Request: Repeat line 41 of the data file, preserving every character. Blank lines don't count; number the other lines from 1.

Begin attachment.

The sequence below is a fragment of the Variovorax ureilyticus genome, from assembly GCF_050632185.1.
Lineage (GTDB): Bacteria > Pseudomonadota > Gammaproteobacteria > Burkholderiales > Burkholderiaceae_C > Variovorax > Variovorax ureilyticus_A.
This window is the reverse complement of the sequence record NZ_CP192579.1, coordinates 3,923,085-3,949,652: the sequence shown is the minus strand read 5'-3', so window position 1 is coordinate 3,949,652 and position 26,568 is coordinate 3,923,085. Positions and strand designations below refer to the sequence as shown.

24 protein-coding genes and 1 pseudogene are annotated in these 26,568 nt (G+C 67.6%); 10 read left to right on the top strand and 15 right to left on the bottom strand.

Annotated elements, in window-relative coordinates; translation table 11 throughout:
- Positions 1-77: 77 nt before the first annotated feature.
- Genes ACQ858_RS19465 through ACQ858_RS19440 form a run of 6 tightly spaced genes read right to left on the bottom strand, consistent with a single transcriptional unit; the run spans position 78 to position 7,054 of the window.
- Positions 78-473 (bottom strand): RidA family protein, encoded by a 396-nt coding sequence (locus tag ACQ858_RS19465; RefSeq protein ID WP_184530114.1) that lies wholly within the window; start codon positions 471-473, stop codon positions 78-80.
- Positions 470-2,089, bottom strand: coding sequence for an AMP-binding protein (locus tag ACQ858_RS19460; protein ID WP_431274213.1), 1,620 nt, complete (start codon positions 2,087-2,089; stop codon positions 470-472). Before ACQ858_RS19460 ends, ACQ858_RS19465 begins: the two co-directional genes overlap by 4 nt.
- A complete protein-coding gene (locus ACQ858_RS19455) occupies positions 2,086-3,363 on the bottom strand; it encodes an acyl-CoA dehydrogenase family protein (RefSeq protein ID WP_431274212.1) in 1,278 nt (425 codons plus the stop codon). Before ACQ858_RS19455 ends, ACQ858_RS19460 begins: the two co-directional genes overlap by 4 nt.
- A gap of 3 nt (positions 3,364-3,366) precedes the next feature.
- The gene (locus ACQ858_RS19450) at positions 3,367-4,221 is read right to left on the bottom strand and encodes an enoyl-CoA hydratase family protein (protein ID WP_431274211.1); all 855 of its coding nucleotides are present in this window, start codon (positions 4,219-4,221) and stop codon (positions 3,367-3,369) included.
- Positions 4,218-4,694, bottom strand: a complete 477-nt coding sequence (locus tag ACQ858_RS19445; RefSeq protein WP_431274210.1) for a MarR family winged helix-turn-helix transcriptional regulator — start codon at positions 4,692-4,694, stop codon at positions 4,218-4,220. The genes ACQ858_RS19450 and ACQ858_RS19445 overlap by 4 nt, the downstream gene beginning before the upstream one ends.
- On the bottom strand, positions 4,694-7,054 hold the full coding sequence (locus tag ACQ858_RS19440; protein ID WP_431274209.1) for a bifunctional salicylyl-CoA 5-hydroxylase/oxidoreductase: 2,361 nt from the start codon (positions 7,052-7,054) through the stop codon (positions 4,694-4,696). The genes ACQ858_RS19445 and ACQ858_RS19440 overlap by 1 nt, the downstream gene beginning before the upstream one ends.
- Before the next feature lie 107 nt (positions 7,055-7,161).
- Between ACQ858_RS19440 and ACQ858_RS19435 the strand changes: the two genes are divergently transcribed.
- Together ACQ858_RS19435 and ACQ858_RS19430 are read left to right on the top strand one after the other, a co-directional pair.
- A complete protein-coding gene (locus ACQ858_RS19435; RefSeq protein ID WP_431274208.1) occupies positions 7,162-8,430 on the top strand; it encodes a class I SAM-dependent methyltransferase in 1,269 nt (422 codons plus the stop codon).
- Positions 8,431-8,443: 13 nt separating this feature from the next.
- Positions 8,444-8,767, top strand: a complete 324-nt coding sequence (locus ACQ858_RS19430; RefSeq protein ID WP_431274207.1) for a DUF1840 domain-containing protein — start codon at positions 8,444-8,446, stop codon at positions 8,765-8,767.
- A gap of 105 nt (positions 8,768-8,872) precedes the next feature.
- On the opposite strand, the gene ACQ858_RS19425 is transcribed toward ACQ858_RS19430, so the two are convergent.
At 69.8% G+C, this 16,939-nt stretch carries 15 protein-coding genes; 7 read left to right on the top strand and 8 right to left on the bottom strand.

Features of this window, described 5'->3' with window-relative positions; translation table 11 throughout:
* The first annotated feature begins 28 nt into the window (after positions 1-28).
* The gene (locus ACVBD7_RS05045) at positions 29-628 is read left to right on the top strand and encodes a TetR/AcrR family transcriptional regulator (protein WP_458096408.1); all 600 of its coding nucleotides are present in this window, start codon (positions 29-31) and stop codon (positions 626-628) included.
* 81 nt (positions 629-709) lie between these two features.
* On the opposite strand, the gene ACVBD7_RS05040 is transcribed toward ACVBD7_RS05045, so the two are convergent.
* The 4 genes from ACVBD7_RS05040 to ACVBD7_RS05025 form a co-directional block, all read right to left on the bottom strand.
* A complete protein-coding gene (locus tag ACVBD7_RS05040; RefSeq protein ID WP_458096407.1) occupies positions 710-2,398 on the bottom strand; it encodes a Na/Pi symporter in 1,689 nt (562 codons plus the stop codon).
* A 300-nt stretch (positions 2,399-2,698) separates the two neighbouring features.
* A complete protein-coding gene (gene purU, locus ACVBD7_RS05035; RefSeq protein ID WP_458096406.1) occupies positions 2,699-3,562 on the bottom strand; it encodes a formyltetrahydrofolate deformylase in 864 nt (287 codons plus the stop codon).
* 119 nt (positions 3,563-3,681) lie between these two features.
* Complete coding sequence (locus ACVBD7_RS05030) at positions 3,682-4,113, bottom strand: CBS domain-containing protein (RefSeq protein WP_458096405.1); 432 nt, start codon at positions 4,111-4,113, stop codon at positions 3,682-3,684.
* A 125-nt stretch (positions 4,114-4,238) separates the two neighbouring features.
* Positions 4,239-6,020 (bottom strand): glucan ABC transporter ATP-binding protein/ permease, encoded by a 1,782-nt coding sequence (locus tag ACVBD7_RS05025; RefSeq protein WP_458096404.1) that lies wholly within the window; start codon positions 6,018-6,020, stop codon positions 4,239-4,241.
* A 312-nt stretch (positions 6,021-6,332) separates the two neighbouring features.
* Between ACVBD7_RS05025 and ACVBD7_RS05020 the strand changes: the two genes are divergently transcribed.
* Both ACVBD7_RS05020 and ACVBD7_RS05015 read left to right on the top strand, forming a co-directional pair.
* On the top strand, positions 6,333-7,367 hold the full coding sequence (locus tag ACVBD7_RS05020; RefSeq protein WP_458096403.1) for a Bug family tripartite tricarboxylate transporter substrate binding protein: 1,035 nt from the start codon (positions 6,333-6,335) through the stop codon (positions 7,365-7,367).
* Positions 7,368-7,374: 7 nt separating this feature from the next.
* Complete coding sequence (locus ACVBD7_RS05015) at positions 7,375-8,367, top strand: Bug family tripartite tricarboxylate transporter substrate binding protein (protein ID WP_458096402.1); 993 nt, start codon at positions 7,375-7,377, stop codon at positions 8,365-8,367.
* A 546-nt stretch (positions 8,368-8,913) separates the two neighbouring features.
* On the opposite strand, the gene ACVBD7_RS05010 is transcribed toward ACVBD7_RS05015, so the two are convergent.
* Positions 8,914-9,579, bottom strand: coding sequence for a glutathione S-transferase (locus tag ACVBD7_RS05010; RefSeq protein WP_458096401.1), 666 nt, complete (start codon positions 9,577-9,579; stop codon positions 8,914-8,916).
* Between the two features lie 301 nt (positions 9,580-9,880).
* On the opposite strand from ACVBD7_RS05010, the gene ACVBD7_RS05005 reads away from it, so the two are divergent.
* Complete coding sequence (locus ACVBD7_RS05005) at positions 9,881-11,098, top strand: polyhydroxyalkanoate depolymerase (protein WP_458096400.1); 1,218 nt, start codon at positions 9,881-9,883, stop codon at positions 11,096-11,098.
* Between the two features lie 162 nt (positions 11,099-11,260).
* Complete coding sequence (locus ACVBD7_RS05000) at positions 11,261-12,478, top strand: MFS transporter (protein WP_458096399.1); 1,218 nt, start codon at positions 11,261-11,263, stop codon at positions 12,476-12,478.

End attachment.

* Positions 7,368-7,374: 7 nt separating this feature from the next.